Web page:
In evaluating Atkinson's Title IX complaint, United States District Court Judge Ronald Buckwalter relied on a recent decision by the United States Supreme Court in Alexander v. Sandoval [532 U.S. 275 (2001)]. In Sandoval, a class of non-English speakers challenged an Alabama policy requiring that driver's license examinations be available only in English. The group asserted that the policy discriminated based on race and amounted to disparate-impact discrimination under Title VI of the Civil Rights Act of 1964. In analyzing that claim, the Supreme Court reasoned that disparate-impact discrimination was prohibited only through agency regulation, and not by the statute. Therefore, the court held that there is no private right of action to challenge activity that has a disparate impact on a racial group under Title VI.

In Atkinson, Buckwalter found that Atkinson's claim presented a situation analogous to that in Sandoval, due to similarities between the text and structure of the two statutes. In particular, Buckwalter noted that Title IX contains a rights-creating provision, Section 901, that parallels Title VI's Section 601. Title IX also includes Section 902, a provision functionally identical to Title VI's Section 602, which authorizes federal agencies to regulate the terms of the statute. One such regulation bars recipients of federal funding from retaliating against persons who complain of discrimination prohibited by Title IX.

Keeping in mind that Congress intended that Title IX be interpreted and enforced in the same manner as Title VI, Buckwalter examined the text and structure of Title IX for evidence of legislative intent to create a private right to enforce the anti-retaliation regulation. Like the Supreme Court in Sandoval, Buckwalter ruled there was no such evidence anywhere in the text. Buckwalter concluded that while Title IX prohibits retaliation, the exclusive remedy is the cessation of federal funds after prosecution by the Department of Education, not a private cause of action.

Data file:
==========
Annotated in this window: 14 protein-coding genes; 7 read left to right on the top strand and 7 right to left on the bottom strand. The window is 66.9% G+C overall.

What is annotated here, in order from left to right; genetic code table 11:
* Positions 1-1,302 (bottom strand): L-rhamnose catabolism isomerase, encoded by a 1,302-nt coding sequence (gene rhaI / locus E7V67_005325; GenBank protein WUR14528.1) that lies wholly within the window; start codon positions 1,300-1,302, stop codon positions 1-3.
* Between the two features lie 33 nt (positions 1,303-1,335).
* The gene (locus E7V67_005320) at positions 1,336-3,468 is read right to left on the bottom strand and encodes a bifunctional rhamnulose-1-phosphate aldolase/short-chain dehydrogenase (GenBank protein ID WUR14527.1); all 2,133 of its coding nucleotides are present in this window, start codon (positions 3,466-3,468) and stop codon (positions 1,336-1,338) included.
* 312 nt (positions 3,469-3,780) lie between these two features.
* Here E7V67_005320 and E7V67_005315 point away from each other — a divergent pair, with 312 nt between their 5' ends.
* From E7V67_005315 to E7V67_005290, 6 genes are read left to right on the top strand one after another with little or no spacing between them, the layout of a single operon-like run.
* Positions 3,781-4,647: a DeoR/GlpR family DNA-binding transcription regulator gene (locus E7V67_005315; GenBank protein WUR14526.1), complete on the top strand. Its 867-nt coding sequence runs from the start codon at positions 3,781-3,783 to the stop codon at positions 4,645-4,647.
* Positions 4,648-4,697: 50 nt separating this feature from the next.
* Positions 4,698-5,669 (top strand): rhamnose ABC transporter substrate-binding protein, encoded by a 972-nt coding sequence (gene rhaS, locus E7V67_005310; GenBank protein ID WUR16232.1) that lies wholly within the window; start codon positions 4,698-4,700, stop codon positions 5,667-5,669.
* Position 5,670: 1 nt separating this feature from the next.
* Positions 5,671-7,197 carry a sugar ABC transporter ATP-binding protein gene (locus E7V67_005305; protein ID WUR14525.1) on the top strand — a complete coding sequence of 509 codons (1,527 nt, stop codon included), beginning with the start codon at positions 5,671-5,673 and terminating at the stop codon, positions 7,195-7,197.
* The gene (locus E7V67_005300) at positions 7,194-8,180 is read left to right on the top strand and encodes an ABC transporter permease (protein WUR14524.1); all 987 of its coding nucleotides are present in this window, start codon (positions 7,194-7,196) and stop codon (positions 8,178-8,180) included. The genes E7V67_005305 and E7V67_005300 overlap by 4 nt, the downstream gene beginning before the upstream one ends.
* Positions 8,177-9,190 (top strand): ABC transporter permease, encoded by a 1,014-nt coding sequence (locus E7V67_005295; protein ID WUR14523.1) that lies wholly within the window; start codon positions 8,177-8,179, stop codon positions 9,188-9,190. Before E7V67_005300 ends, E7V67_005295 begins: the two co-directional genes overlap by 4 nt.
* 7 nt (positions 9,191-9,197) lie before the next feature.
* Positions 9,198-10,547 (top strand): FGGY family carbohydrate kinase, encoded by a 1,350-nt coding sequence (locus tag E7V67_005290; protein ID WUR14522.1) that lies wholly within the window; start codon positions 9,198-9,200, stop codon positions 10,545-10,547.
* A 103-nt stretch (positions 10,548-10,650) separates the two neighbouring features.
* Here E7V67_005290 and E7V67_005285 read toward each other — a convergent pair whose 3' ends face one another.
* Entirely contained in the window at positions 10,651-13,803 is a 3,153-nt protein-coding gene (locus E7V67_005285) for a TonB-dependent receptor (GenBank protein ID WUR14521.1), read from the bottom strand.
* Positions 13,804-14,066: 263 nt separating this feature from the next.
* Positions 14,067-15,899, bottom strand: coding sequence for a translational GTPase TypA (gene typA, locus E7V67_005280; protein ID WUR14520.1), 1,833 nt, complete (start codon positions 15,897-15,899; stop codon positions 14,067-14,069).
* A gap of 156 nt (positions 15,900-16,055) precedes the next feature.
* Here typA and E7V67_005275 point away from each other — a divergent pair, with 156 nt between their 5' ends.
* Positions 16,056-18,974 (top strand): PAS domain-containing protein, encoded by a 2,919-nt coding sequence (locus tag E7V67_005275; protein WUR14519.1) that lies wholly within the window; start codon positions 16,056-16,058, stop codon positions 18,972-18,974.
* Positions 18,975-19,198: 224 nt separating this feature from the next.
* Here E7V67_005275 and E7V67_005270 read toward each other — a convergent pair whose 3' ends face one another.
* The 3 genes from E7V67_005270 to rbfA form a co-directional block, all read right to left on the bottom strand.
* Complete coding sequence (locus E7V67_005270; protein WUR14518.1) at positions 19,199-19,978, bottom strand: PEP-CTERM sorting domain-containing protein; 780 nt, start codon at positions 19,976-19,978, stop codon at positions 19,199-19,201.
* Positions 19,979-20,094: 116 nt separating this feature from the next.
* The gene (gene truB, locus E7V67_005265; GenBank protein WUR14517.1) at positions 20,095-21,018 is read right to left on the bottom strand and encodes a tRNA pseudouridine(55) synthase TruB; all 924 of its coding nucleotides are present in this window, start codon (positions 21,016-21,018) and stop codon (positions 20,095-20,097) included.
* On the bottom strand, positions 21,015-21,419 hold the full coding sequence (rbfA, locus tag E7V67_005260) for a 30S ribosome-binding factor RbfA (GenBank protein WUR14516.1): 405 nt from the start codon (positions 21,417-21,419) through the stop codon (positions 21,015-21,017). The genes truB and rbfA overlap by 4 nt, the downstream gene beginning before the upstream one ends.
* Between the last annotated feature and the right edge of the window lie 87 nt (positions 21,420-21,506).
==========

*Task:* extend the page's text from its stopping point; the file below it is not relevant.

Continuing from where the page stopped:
In an attempt to support her argument that Title IX prohibits retaliation, Atkinson argued that, unlike Sandoval, the anti-retaliation regulation in this case does not proscribe conduct that is otherwise lawful. In other words, Atkinson tried to undermine the applicability of Sandoval because Title IX's Section 901 prohibits retaliation.

In rejecting this argument, Buckwalter ruled that on its face, Section 901 does not refer to retaliation. Furthermore, Buckwalter found that there was no evidence whatsoever to support Atkinson's contention that Congress specifically intended to prohibit retaliation in Section 901.

As for Atkinson's second argument, that the designated purpose of Title IX is to protect individuals from discrimination, Buckwalter ruled that there was no evidence from the text or structure of the statute that Congress meant to prohibit retaliation under Title IX.